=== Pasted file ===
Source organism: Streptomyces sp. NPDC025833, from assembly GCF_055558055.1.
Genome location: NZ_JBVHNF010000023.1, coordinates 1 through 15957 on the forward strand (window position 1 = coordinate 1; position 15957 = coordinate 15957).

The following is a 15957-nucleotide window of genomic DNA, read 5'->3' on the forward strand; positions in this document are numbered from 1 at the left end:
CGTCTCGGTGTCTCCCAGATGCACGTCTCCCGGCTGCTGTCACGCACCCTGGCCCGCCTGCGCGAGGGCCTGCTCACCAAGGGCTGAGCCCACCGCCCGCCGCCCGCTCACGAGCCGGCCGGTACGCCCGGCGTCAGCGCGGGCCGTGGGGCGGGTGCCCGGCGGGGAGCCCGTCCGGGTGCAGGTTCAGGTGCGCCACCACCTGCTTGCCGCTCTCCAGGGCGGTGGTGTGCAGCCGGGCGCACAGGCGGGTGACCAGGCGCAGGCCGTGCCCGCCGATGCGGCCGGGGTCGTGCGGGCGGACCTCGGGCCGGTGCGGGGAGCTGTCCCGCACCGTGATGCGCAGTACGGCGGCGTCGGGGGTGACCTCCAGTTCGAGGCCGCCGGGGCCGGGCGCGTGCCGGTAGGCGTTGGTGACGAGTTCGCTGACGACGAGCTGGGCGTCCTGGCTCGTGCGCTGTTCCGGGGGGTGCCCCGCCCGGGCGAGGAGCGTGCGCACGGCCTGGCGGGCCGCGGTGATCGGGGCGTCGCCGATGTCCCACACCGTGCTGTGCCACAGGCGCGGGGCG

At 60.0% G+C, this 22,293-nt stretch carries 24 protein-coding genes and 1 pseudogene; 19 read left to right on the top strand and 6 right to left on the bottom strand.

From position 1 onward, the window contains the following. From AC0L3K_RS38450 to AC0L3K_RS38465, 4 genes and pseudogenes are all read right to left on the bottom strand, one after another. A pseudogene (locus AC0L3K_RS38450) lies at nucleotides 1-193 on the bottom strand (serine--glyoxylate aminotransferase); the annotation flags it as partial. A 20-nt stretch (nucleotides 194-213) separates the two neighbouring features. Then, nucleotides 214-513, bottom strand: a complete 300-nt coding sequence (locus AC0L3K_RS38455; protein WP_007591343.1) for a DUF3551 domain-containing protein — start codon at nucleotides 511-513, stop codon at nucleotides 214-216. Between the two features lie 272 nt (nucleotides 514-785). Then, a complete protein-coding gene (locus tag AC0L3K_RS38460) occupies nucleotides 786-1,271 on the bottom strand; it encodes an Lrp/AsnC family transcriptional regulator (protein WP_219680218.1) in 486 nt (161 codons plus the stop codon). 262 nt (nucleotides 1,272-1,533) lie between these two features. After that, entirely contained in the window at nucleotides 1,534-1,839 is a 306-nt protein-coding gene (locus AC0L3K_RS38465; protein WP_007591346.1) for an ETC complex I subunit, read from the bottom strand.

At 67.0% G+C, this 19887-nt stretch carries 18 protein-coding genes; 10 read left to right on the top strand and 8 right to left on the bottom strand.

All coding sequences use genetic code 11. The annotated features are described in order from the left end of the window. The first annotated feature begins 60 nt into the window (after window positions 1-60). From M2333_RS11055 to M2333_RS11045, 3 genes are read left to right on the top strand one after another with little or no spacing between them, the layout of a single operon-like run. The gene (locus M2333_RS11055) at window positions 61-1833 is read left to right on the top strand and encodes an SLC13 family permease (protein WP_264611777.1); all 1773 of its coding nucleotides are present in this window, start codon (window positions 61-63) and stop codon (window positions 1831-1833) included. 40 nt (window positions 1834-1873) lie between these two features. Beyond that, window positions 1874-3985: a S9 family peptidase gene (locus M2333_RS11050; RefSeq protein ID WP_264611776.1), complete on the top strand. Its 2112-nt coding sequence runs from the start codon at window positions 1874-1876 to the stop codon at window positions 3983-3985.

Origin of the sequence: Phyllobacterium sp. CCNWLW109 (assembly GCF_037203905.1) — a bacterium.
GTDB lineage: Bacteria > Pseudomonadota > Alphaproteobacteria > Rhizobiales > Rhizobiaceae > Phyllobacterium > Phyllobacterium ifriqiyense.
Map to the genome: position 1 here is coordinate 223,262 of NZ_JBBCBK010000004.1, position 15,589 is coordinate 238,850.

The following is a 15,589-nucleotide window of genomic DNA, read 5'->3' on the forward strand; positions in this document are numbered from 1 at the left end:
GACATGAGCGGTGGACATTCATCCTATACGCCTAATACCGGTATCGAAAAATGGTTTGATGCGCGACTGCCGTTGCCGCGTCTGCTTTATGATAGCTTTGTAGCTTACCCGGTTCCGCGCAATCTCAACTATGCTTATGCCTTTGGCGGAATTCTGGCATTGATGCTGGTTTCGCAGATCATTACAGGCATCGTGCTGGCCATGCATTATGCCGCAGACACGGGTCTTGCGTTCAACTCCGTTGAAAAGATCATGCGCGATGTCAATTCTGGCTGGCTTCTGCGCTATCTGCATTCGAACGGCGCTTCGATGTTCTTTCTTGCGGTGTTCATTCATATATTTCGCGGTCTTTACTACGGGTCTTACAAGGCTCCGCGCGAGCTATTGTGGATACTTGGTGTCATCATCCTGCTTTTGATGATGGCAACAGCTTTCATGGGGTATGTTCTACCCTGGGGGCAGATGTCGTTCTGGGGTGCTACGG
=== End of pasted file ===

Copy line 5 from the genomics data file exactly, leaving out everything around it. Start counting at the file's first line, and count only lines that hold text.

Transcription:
At 60.0% G+C, this 22,293-nt stretch carries 24 protein-coding genes and 1 pseudogene; 19 read left to right on the top strand and 6 right to left on the bottom strand.